Letter from R. C. Trevelyan to Julian Trevelyan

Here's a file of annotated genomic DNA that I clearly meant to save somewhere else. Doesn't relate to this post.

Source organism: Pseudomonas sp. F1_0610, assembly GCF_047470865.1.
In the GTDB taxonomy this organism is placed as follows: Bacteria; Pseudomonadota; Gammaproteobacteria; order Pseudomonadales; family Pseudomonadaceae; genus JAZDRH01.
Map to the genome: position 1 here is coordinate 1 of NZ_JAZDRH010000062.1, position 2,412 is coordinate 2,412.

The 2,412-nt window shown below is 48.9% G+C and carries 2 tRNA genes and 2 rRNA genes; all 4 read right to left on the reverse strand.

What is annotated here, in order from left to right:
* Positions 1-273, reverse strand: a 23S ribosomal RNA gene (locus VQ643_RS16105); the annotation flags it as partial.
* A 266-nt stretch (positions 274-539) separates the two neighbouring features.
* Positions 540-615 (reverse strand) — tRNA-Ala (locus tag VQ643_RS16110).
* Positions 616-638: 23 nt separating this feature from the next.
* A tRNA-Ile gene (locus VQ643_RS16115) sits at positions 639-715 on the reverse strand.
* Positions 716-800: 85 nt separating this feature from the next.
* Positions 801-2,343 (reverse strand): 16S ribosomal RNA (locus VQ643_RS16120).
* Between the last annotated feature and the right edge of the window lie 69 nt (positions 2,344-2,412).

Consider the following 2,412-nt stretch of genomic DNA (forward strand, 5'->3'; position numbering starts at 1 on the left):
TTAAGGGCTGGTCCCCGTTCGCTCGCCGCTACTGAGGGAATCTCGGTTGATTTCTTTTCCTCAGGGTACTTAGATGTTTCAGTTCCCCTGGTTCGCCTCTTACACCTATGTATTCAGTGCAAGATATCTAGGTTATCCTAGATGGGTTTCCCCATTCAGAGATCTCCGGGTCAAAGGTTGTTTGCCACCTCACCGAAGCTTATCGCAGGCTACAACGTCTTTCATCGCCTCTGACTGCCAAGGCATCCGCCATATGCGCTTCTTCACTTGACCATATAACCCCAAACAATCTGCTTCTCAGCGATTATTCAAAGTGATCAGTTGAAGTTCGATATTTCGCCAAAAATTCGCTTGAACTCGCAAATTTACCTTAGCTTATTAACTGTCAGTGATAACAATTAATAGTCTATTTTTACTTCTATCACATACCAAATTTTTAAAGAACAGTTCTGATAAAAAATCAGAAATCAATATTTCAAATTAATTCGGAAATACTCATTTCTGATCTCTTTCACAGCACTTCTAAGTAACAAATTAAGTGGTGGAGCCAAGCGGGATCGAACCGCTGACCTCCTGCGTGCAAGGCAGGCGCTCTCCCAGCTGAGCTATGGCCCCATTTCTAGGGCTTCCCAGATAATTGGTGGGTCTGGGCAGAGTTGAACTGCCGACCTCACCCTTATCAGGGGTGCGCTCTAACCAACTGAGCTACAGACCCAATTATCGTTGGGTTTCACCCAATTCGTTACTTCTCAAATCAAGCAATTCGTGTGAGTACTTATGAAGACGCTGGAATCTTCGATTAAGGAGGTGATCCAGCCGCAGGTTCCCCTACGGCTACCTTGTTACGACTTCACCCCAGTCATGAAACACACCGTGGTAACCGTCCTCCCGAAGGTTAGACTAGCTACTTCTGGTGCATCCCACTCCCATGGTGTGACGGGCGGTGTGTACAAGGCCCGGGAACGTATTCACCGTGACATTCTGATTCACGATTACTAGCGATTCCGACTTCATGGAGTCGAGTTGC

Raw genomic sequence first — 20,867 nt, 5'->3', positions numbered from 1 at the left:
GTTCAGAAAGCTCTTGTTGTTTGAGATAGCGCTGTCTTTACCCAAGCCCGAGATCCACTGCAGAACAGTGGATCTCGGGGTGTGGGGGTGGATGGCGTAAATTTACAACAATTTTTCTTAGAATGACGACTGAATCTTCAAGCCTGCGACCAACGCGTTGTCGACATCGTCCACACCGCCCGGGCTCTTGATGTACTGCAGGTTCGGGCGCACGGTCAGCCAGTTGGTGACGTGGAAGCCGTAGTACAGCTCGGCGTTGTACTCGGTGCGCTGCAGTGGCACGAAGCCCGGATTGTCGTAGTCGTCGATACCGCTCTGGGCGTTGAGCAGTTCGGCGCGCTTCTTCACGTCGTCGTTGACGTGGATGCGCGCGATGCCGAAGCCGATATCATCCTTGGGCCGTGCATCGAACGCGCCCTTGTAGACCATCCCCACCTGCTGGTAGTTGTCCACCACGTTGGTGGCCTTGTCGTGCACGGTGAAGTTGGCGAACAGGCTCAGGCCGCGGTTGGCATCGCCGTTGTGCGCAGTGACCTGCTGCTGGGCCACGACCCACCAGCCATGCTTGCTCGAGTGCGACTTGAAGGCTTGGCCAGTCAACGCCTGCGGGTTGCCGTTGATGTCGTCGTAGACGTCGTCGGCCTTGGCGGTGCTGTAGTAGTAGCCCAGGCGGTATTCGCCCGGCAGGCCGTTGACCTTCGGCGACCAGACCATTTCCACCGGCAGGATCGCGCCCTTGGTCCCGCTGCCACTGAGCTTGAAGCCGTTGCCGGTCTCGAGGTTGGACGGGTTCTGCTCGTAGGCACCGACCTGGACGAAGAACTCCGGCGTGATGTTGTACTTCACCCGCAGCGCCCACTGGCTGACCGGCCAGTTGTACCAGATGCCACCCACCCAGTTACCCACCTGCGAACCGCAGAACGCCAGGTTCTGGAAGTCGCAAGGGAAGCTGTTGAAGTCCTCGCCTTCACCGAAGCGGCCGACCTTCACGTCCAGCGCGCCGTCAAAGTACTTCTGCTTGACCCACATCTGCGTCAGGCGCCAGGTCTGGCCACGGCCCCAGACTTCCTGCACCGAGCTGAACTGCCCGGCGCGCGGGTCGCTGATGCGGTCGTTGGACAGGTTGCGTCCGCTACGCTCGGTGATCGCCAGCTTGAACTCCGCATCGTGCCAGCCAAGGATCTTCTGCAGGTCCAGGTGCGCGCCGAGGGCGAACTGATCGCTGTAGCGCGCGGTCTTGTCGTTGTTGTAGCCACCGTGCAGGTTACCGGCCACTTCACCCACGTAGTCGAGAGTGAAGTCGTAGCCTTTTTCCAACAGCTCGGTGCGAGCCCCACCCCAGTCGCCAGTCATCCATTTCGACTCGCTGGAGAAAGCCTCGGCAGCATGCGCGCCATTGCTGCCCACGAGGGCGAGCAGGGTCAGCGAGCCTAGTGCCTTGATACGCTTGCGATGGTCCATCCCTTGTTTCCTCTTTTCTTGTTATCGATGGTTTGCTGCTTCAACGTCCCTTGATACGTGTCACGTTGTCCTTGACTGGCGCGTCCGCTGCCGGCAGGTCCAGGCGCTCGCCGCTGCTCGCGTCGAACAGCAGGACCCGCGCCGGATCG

Glad to get Julian's telegraph [from Egypt] yesterday. One word could not be made out: in the description of his pastimes as 'painting, goffinping, and dancing', should the second word be golfing, 'driving your ball over the back of the Sphinx, or getting it bunkered between its paws?'. Expects the weather is hotter than here: today is the first day of spring weather, but 'everything is backward', with no sign of bluebells and cuckoos and 'the very primroses smaller than usual'. Has just had his new book published, and sent it to Ursula; Julian knows almost all of the contents; has become 'un vrai prosateur', as 'Flaubert used to call himself', writing 'nothing but Essays': has just finished one 'on (or rather against) books'. His Simple Pleasures was recently broadcast on the [BBC] Forces Programme; it was 'really rather awful, as they tried to poetize [sic] it, though [he] had meant it to be flatter-than-pancake prose', but he got his five guineas. Tom and Marie [Sturge Moore] are here - Marie unwell in bed but recovering - Tet Htoot is also here for a few days, as 'he too was unwell and wanted cheering up'. Bessie seems quite well, though will go to London on Tuesday to see [Dr Karl] Bluth. Supposes he should write Julian a 'Horatian verse Epistle', but cannot compose it in time for this post; if he does write one will have to send it to Julian on his return; it will 'of course be largely about Egypt, Cleopatra, Amenophis [Amenhotep] and Ramesis, but not Tutenkamen [Tutankhamun]' whom he does not approve of, though 'his predecessor Aknaton [Akhenaten] was an interesting failure'. Hopes Julian will ensure that the 'Memnon statue is camouflaged very carefully'. Seems a pity that now the Nile has only two mouths, lists the names of the seven which 'every school-boy once knew'. Is reading [Lytton] Strachey's Queen Victoria aloud, which is 'really very amusing'; amazing how much easier it is to read a well-written book aloud than a badly-written one. Tet Htoot is reading the first volume of Gibbon, while he himself reads the second; is just coming to the chapter on the Christians, where he knows 'one will have some fun, especially in the notes'. Went with John Luce, with 'a party of Waleys, Joan and Polly [Allen] etc' to quite a good production of the Magic Flute at Sadler's Wells, for which they 'tried, not very successfully, to make the scenery Egyptian'. John is being sent abroad next week, but does not know where; they hope his father [Gordon] is coming home. Mossot [sic: Julian's cat Maszat] has had just one kitten, 'a sad falling off'; is told all cats in Egypt are mummified as divine.